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Track II: China's access to Big Data fuelling tech boom

Fairfax National Communities editor Jeremy Rees was struck by the way Chinese tech companies are mining Big Data to make technological leaps when he travelled to China in August as part of an Asia New Zealand Foundation track II delegation. The Foundation led the delegation to China to engage with Chinese experts on trade and economic issues.

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The track II delegates posing for a photo

I remember my first train trip in China. It was the winter of 1989 and I took the slow train, Xian to Guangzhou, crammed into old carriages, the tannoy playing loudly from 5am to midnight, wrapped in a fug of cigarette smoke, as we worked our way achingly slowly south. For a backpacker, it had the great advantage of being cheap. Slow, days and days slow, but cheap.

Fast forward 28 years and a lifetime in China’s rapid modernisation and I was on a Track II delegation, organised by the Asia NZ Foundation, to meet economists and discuss China’s economic future. But first up it was the trains I wanted to see. Hangzhou to Shanghai in 45 minutes. Top speed 303km per hour. No smoking, no fug. Barcode tickets on your smartphone, not cardboard cut-out tickets.

Obvious as it sounds, I was struck by the scale of China’s technological leap and its ambitions to leap further and faster. We did, after all, visit Hangzhou, one of the Silicon Valleys of China, and the home to Alibaba its e-commerce giant which, along with Tencent, Baidu and a host of ambitious tech firms, are remaking everything from transport to artificial intelligence. Beijing’s “Made in China 2025” strategy aims to make it the technology leader in 10 sectors within seven years, including robotics, artificial intelligence, high-tech shipping, power equipment, medicine and, yes, modern trains.

During the delegation visit, I was struck by the depth of discussion of artificial intelligence and Big Data in the English-language media. The Global Times and China Daily covered developments in voice recognition technology, a robotics conference, data warehousing initiatives and artificial intelligence breakthroughs. Economists we spoke to checked it as a priority. China estimates that by 2035 artificial intelligence could be worth $US 59 billion to the economy.

A picture with a barcode and flag saying made in China

Chinese tech firms have a number of advantages. First, is the scale of the internal market where some 90% of consumers have a smartphone, it is estimated. Second, a pool of trained data programmers and engineers - and a commitment by the government to train more. Lastly, and perhaps most importantly, access to government data. Despite a new cybersecurity law coming into force just weeks before we arrived, there are far fewer constraints on accessing huge reserves of data. Data releases that might cause pushback in the West, don't face the same resistance in China.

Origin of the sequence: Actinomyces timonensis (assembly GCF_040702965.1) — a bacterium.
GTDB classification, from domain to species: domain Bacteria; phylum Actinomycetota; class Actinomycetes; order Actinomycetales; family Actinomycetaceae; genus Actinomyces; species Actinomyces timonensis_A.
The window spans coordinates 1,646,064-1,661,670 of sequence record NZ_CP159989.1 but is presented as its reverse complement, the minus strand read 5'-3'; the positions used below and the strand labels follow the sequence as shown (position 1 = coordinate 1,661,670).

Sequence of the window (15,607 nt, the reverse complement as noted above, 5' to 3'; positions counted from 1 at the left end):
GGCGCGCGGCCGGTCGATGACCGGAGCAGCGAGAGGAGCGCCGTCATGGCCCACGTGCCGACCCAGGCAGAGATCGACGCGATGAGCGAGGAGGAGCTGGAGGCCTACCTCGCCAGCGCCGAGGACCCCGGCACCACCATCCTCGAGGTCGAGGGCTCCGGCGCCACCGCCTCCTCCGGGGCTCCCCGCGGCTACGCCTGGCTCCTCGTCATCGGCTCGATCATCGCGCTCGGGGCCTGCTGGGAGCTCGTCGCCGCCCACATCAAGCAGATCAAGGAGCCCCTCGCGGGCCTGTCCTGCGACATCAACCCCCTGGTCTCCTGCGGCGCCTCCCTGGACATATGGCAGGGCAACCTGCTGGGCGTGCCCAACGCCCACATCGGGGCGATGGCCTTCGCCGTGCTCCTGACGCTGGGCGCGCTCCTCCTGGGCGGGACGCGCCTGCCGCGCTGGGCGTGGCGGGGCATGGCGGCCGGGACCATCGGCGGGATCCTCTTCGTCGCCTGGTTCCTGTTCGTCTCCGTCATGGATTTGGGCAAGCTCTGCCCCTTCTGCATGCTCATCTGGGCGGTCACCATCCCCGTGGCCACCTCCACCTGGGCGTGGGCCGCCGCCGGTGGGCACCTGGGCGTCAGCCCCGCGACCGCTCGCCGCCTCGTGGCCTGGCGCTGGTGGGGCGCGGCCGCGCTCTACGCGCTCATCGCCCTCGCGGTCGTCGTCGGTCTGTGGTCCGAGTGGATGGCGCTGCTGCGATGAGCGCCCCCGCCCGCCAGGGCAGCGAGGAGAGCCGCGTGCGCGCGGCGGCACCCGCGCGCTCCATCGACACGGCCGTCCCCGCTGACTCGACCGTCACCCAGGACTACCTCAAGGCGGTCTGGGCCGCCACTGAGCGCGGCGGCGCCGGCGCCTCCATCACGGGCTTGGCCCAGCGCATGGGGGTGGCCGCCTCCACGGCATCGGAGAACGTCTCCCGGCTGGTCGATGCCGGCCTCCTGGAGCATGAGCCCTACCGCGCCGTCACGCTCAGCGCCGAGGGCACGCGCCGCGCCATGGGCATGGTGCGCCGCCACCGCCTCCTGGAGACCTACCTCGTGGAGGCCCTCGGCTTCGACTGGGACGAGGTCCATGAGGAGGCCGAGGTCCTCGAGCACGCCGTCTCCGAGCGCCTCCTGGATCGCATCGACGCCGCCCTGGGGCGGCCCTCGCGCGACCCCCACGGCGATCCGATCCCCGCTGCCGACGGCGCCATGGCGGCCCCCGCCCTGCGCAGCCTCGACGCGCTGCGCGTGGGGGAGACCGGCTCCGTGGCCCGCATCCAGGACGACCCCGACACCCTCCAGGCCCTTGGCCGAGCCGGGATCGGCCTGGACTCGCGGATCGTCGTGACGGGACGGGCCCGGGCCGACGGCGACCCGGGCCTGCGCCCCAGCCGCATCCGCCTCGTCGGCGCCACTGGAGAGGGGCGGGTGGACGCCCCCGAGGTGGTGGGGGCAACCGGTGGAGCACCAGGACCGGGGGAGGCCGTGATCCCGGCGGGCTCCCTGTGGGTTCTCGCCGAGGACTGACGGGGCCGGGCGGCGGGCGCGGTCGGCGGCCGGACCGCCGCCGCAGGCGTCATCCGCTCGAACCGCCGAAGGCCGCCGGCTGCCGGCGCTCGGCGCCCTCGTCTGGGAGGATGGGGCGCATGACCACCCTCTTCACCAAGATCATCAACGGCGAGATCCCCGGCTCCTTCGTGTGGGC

We witnessed one such data mining experience, a joint venture between Alibaba and the local government, as we drove through Hangzhou to the bullet train. Every traffic light was controlled using algorithms to speed up the flow of cars and buses, based on the data of traffic journeys. As I understand it (and I may have mis-translated), data included the flow of cars (via cameras), buses (via cameras and GPS on board), movement of people (via mobile phone use) and share bicycles (via the booking apps and Alipay transactions).

In Hangzhou, Alibaba has launched a so-called “Nasa plan” to drive its artificial intelligence. (In many ways it is as much a data gatherer as it is an e-commerce platform.) It then tempted top scientist Ren Xiaofeng away from Amazon to be the chief scientist and leader of Alibaba’s Institute of Data and Technology. He was the lead at Amazon in setting up Amazon Go, using machine learning to set up an automatic checkout system. And he has the mandate to recruit heavily from among America’s data firms.

Being a leader in data, innovation and artificial intelligence will inevitably be challenged by other nations who see innovation as a cornerstone of prosperity, like the US, Germany or Israel. At its heart, much of the row with the US over trade practices, which erupted as we flew to China, revolves around patent protection and whether tech-savvy US firms must hand over their know-how in joint ventures to access the China market. For all its advantages, China will need to invest in rapidly evolving skills, innovation training and the technical infrastructure to match.

But, for now, you could see the tip of the data and e-commerce iceberg outside every office every day with the much-discussed share bikes. Chinese consumers simply use an app, linked to their Wechat accounts, then scan the bike’s lock with a QR code or a combination they are sent. A bond is taken using their Alipay system or Wechat account, and refunded when the bike is swiped back in. Simple.

A line of red bikes parked in bike stands

Of course, bikes are nothing new in China. When I visited in 1989, rush hour was a sea of black bikes. Today, the old iron bikes are still around but it’s the hundreds, thousands of share bikes that stand out. There are five times the number of share bikes in Hangzhou than in London. And every one of them is generating huge bites of data from millions of trips. All of it available to mine and use.

The Asia New Zealand Foundation leads New Zealand’s Track II engagement with Asia. ‘Track II’ is, essentially, engagement with thinktanks and experts in the region on issues and challenges of common interest. Participants in the Foundation’s delegations are drawn from those outside of Government who are actively considering these issues and their implications for New Zealand and its relationships in the region. 

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27 September 2017